Putting a new balanced budget requirement into the state constitution (Assembly Joint Resolution 66/SJR 55) Wisconsin’s constitution already requires the state to balance its books, but this proposal would change the standards for balancing the budget. It would prevent lawmakers from passing a budget that causes or increases a deficit based on Generally Accepted Accounting Principles (GAAP), which is a set of accounting standards developed and periodically updated by a private national organization. The constitutional amendment would also require that every year until the state has eliminated the GAAP deficit in the General Fund (and in any other fund), lawmakers would have to use at least 10% of that year’s growth in the revenue deposited in that fund to reduce the GAAP deficit. Although the proposal has the laudable goal of making state budgeting more transparent and more fiscally responsible, it would limit budget options for future lawmakers and could delegate some of the authority to set budget parameters to an unelected private organization.
For more, read our November 26th, 2015 post “Proposed Constitutional Amendment Would Limit State Options during Times of Need.”
Tying the federal government’s hands during recessions: State lawmakers are seeking support for a resolution calling for a convention aimed at amending the U.S. Constitution in a number of ways, including requiring the federal budget to be balanced every year. This limitation would have a devastating effect during economic downturns. The Center on Budget and Policy Priorities explains why:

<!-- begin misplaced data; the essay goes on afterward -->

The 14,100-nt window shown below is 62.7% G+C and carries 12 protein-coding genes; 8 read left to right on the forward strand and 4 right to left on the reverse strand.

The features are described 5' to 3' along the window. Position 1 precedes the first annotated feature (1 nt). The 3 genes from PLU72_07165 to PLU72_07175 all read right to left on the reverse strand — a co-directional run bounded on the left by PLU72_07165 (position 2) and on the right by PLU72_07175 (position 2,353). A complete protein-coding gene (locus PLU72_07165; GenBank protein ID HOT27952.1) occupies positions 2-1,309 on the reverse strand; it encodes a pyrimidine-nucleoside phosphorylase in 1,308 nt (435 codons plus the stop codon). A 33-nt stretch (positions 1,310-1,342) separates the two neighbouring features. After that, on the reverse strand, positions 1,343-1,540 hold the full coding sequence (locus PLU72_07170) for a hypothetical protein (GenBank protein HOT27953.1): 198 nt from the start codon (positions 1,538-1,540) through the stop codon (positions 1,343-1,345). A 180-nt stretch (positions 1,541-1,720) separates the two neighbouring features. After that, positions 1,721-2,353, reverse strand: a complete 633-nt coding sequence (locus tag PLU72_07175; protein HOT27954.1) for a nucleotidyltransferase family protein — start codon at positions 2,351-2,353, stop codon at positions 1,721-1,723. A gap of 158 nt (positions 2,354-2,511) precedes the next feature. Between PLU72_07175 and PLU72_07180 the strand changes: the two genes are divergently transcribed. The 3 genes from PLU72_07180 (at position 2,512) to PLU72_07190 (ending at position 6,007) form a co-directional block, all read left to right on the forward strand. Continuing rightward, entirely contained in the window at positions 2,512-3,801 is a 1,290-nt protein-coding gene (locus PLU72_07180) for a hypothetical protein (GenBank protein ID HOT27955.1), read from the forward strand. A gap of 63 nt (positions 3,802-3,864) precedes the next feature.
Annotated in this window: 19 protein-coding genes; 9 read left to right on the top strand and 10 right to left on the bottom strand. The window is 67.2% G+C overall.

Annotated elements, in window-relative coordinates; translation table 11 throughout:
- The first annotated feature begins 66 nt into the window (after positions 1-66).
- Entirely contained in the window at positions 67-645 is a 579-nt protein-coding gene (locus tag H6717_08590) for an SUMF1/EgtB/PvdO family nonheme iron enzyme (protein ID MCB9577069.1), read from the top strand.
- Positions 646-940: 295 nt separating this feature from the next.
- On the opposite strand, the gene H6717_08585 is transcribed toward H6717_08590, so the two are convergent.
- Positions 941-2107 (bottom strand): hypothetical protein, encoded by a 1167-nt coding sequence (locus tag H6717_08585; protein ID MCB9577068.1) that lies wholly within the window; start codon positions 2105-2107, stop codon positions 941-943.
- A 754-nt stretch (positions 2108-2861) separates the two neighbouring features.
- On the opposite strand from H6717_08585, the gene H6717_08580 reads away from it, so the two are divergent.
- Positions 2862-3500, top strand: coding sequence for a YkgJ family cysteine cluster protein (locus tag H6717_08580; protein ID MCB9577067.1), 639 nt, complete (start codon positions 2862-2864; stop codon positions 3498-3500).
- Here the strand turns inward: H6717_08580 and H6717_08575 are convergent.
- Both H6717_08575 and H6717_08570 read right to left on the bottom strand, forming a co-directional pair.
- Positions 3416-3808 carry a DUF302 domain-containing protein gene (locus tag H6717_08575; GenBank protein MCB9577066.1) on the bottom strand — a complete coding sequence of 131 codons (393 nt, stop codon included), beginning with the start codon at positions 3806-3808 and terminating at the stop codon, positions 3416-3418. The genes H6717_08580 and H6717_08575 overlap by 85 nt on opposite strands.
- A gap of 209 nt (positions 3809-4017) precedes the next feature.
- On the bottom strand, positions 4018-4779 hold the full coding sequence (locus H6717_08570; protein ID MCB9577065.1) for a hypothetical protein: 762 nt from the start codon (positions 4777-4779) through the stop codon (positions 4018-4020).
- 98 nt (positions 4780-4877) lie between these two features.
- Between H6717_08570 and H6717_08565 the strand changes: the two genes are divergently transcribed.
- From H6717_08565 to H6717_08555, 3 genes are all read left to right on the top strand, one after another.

By requiring a balanced budget every year, no matter the state of the economy, such an amendment would raise serious risks of tipping weak economies into recession and making recessions longer and deeper, causing very large job losses. That’s because the amendment would force policymakers to cut spending, raise taxes, or both just when the economy is weak or already in recession — the exact opposite of what good economic policy would advise.
ALEC and other like-minded organizations are waging a major campaign to get states to pass resolutions calling for a Constitutional Convention —the first since 1787. A convention can be convened when two-thirds of the states request one.
For more, read our February 2, 2014 post about an earlier version of this resolution: “Constitutional Convention Could Cripple Federal Capacity to Combat Recession.”
Limiting voter opportunities to approve new resources for schools (AB 481/SB 355) This proposal would make it more difficult for voters to approve additional resources for children in public schools in their districts. Under this bill (as amended), a school district would be prohibited from sending a referendum to voters for one year after an earlier referendum, if the first referendum was rejected by voters. This prohibition would apply even if the second referendum was unrelated to the first, unsuccessful, one.
For more, read our publication “Proposed Limit Would Restrict New Resources for Schools, Even as Amended.”
In conclusion, even though 2016 isn’t a budget year, it could be an extremely important year with respect to the processes for making budget decisions and the parameters for those decisions. We will provide updates on the pending proposals over the coming weeks and months.
Tamarine Cornelius and Jon Peacock